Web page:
March 20, 2009

Aliquots — research highlights from VMC laboratories

We welcome suggestions for research to highlight in Aliquots. The items should be primary research articles (no reviews, editorials or commentaries) published within the last two months in a peer-reviewed journal. Please send the article citation (PDF if available) and any other feedback about the column to:


A bend in the nuclear pore

Nuclear pores serve as passageways for the transport of molecules into and out of a cell’s nucleus. Pores are formed by the fusion of inner and outer membrane of the nuclear envelope, but the mechanics of pore formation remain unclear.

In the March 9 Journal of Cell Biology, Susan Wente, Ph.D., and colleagues identify two proteins – Yop1 and Rtn1 – that aid in pore construction. The researchers found that deleting both genes from yeast cells produced errors in the position, structure and function of nuclear pores in yeast cells. Additionally, blocking the vertebrate version of Rtn1 – using frog egg extracts – with an antibody also disrupted pore formation.

Since these proteins were previously known to bend the membrane of the endoplasmic reticulum – a network of membranes that processes and transports proteins – into tubes, the findings suggest that these proteins might help stabilize the curvature of the nuclear membrane required for pore formation.

Melissa Marino


Soy foods offer cancer protection

Colorectal cancer incidence is lower in Asian countries than in the West. While dietary factors, like soy intake, might contribute to this lower risk, previous epidemiological links between these factors have been limited and inconsistent.



Gong Yang, M.D., MPH, and colleagues investigated this link in 68,412 healthy Asian women (ages 40 to 70) participating in the Shanghai Women’s Health Study. The investigators collected comprehensive dietary information – including soy intake – at baseline and during a follow-up period of about six years. During the study period, 321 cases of colorectal cancer were diagnosed. The researchers found risk of colorectal cancer decreased with increasing soy intake, primarily in postmenopausal women. Risk decreased more than 30 percent in women with the highest soy intake levels.

The results, published in the Feb. 1 American Journal of Clinical Nutrition, suggest that soy food intake may reduce risk of colorectal cancer and may help explain why colorectal cancer incidence is much lower in Asian countries than in the West.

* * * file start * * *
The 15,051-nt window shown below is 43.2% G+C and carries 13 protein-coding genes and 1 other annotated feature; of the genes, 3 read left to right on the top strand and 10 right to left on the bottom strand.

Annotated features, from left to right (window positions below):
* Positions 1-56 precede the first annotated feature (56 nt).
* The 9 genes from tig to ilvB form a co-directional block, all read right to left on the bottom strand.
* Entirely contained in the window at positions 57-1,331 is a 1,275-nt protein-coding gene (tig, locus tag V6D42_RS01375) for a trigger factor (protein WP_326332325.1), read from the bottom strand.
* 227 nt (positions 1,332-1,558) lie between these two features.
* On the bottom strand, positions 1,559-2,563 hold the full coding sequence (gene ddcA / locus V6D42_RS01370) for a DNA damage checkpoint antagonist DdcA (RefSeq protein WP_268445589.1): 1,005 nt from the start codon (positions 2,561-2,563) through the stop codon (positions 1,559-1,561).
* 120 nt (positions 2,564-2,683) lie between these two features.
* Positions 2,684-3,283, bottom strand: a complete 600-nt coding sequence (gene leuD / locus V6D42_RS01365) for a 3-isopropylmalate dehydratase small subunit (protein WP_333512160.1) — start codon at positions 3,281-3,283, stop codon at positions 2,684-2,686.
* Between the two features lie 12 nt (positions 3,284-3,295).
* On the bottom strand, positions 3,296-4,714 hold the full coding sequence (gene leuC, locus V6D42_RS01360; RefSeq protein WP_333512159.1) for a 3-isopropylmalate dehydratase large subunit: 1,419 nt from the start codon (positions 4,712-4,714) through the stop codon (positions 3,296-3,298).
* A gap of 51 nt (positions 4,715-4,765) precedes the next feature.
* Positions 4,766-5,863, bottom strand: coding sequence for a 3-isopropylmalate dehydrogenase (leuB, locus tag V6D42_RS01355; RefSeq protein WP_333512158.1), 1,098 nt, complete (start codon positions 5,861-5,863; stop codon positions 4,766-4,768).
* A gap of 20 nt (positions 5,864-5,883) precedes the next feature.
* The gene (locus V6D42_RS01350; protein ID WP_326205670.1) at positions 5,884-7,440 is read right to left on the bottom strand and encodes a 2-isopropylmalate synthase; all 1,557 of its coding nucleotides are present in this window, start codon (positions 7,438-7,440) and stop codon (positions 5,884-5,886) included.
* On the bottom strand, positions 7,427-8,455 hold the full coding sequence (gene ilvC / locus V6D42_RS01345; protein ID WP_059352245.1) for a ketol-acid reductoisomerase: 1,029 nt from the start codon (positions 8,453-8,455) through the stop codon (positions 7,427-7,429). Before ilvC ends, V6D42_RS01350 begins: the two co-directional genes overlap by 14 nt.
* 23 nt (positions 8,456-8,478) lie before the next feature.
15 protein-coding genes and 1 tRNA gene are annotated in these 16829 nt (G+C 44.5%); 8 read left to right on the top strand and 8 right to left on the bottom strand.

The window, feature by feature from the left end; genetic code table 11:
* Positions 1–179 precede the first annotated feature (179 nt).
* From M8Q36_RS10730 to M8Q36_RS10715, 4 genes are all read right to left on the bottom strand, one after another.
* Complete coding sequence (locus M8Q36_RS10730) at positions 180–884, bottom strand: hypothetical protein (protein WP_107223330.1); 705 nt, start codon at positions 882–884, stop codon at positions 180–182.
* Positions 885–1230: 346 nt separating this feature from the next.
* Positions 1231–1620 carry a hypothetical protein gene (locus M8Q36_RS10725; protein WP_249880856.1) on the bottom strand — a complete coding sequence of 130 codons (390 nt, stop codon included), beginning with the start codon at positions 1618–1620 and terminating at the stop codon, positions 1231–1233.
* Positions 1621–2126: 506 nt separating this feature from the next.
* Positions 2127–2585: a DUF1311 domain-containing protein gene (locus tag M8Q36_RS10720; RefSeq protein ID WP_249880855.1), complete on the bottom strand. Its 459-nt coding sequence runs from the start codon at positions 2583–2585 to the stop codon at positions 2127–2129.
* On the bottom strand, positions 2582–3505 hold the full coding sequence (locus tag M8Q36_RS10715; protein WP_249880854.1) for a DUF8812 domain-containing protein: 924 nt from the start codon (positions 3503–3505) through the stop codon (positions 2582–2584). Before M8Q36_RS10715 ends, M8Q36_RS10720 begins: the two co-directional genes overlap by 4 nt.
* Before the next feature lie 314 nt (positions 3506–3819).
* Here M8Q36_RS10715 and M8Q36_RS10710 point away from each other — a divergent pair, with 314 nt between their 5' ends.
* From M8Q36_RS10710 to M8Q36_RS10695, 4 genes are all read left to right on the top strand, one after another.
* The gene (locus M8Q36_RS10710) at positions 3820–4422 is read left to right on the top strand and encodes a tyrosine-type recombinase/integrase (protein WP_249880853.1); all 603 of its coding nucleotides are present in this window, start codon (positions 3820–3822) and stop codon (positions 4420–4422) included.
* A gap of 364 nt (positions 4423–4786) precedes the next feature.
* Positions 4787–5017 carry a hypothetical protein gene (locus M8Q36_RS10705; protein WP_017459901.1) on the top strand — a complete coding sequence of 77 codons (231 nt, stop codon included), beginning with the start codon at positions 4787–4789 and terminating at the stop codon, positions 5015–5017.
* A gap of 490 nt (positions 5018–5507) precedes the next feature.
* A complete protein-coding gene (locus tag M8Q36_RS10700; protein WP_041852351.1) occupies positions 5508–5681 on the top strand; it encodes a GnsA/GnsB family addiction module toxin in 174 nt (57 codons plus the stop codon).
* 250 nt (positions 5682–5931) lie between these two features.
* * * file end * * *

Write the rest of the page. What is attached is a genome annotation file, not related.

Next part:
Melissa Marino


Bone-building compounds

The bone morphogenetic protein BMP-2 is an important growth factor for bone formation, and age-related loss of its activity may be one of the molecular mechanisms involved in the development of osteoporosis.

To discover compounds that stimulate bone formation, Gregory Mundy, M.D., and colleagues developed a cell-based screening assay based on BMP-2 gene expression.

Using this screening tool, the researchers have now identified microtubule assembly inhibitors – compounds that disrupt the dynamics of the cell’s internal scaffolding – as stimulators of BMP-2 expression. They report in the March Molecular and Cellular Biology that microtubule inhibitors potently stimulate bone formation in mice when administered locally or systemically.

They also investigated the molecular mechanisms underlying this effect and propose a model in which microtubule inhibition increases the concentration and activity of the signaling protein Gli2, which in turn enhances BMP-2 expression. Microtubule inhibitors represent a new lead in drug discovery for bone-building therapeutics.

Leigh MacMillan


How mutations spark epilepsy

Mutations in GABA-A receptors – the major inhibitory receptors in the brain – are associated with some inherited forms of epilepsy. Jing-Qiong Kang, M.D., Ph.D., and colleagues are studying the functional consequences of GABA-A receptor mutations to understand the molecular pathways of epilepsy development.



The researchers report in the March 4 Journal of Neuroscience that a particular mutation in the gamma-2 subunit of the GABA-A receptor results in production of a mutant gamma-2 protein that has an adverse effect on wild-type GABA-A receptors. The mutant gamma-2 subunit, which is associated with a form of epilepsy characterized by febrile seizures, reduces the assembly and surface expression of GABA-A receptors, likely by joining with wild-type subunits and targeting them for endoplasmic reticulum associated degradation (ERAD).

In another paper in the same journal issue, the investigators demonstrate that two molecular pathways – nonsense mediated decay (NMD) and ERAD – contribute to an inherited epilepsy associated with a particular GABA-A alpha subunit mutation. The findings could offer new directions for targeted epilepsy therapies.

Leigh MacMillan

Past Aliquots

June 22, 2012
June 8, 2012
May 11, 2012
April 27, 2012
April 13, 2012
March 30, 2012
March 16, 2012